Groundbreaking study in Science Advances on how spatial education improves relational reasoning
Rob Cortes, a graduate student in Georgetown’s Psychology Department, led a team of researchers on a groundbreaking investigation, now out in Science Advances, on how spatial education in a real-world classroom context improves verbal reasoning. As they describe it, the model theory argues that humans co-opted mental processes designed to support visualspatial operations to reason about more abstract things. They conducted a quasi-experimental study at high schools in Virginia that pitted students who received enhanced spatial education against controls: they found that gains in spatial cognition uniquely predicted students’ reasoning improvement.
The abstract to their paper is here:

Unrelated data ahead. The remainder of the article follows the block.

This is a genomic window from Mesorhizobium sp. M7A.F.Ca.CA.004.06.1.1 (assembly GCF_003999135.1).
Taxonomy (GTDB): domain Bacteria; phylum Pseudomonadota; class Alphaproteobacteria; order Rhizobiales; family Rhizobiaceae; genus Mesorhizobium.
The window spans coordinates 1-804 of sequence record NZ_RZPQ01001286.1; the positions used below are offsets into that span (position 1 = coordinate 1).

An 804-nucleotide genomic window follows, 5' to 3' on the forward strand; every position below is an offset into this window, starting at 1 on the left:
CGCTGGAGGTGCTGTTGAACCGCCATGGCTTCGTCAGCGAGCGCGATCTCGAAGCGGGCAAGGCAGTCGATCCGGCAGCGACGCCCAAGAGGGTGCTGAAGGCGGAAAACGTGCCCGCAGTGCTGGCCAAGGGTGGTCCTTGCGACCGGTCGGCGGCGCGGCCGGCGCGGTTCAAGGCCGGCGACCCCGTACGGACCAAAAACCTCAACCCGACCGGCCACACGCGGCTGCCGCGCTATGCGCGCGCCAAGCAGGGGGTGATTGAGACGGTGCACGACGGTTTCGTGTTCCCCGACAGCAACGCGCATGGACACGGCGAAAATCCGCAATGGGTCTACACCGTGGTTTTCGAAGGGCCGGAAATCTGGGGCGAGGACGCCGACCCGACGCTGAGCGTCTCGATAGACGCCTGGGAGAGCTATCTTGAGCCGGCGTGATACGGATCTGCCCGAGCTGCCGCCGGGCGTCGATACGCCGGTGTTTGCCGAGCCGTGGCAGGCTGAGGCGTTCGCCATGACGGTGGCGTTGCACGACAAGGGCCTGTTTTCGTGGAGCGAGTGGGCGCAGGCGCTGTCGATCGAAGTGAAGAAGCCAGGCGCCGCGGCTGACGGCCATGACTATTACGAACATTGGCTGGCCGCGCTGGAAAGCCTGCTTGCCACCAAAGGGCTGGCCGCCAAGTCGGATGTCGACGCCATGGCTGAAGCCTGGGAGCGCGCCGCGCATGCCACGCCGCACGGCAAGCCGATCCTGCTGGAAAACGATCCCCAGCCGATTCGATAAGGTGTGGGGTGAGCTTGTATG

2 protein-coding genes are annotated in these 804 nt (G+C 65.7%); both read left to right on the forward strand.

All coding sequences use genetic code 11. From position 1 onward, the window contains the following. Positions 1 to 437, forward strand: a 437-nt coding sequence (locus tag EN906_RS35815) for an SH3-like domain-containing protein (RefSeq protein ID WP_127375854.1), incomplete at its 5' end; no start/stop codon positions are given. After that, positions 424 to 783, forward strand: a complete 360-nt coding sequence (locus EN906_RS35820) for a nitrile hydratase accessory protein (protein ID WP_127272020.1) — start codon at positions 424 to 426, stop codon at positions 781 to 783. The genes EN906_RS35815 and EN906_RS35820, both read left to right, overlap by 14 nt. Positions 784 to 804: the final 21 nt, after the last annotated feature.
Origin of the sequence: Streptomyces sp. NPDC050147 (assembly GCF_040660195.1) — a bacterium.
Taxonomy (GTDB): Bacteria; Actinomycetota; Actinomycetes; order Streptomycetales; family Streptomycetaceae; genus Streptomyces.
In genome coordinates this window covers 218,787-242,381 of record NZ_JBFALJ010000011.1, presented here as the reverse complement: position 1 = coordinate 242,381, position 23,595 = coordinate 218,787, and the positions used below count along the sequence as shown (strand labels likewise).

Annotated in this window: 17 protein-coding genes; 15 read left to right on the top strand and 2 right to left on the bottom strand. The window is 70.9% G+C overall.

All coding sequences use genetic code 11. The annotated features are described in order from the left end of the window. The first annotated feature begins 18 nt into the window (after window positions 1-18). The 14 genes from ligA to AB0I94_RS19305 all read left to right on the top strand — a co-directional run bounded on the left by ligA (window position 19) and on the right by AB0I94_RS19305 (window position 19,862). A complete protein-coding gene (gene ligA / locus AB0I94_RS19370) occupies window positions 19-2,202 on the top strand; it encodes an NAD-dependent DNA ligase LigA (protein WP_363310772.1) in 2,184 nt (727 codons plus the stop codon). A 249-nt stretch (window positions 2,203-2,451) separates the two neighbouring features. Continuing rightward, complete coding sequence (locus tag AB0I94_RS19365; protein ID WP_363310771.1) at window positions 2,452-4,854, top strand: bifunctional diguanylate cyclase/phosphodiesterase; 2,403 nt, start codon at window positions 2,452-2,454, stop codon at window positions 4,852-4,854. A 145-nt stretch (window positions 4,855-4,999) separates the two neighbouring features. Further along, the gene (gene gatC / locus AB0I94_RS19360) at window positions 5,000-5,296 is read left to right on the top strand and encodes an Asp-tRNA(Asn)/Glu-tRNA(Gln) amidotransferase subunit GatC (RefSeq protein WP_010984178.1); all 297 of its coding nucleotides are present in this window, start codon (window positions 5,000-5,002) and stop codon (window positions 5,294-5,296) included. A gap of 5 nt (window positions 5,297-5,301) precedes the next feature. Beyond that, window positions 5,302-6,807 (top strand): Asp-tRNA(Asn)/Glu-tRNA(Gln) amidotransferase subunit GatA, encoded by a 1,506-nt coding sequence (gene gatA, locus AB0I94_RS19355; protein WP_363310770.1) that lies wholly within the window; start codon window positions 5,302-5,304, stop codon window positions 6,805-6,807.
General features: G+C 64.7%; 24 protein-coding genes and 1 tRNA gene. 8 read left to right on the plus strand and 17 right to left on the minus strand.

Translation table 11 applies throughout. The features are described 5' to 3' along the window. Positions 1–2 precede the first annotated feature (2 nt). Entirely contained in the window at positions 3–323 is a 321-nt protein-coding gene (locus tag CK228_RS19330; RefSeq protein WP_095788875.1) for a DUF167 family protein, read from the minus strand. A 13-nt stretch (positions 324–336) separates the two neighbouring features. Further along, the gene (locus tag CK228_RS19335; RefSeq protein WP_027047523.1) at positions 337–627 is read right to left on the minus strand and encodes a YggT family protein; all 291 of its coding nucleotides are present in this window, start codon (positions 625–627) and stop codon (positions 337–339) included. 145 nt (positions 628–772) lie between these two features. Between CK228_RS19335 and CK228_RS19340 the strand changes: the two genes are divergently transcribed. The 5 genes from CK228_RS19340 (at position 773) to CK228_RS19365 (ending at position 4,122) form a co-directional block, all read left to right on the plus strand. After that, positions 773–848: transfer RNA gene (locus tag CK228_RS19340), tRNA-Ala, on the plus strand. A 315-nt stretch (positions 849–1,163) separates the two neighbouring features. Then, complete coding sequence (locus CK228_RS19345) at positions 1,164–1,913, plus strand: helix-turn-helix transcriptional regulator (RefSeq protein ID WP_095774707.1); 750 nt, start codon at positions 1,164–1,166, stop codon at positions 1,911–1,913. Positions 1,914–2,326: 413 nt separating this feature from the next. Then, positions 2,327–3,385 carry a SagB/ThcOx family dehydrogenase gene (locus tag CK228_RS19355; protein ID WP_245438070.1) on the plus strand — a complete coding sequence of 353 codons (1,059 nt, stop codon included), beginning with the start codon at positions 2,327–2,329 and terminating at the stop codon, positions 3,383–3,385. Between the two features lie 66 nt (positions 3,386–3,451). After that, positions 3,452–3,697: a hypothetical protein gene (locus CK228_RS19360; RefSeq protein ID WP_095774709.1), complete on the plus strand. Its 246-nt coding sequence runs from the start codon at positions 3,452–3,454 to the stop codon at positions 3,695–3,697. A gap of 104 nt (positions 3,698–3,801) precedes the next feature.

Current debate surrounds the promise of neuroscience for education, including whether learning-related neural changes can predict learning transfer better than traditional performance-based learning assessments. Longstanding debate in philosophy and psychology concerns the proposition that spatial processes underlie seemingly nonspatial/verbal reasoning (mental model theory). If so, education that fosters spatial cognition might improve verbal reasoning. Here, in a quasi-experimental design in real-world STEM classrooms, a curriculum devised to foster spatial cognition yielded transfer to improved verbal reasoning. Further indicating a spatial basis for verbal transfer, students’ spatial cognition gains predicted and mediated their reasoning improvement. Longitudinal fMRI detected learning-related changes in neural activity, connectivity, and representational similarity in spatial cognition–implicated regions. Neural changes predicted and mediated learning transfer. Ensemble modeling demonstrated better prediction of transfer from neural change than from traditional measures (tests and grades). Results support in-school “spatial education” and suggest that neural change can inform future development of transferable curricula.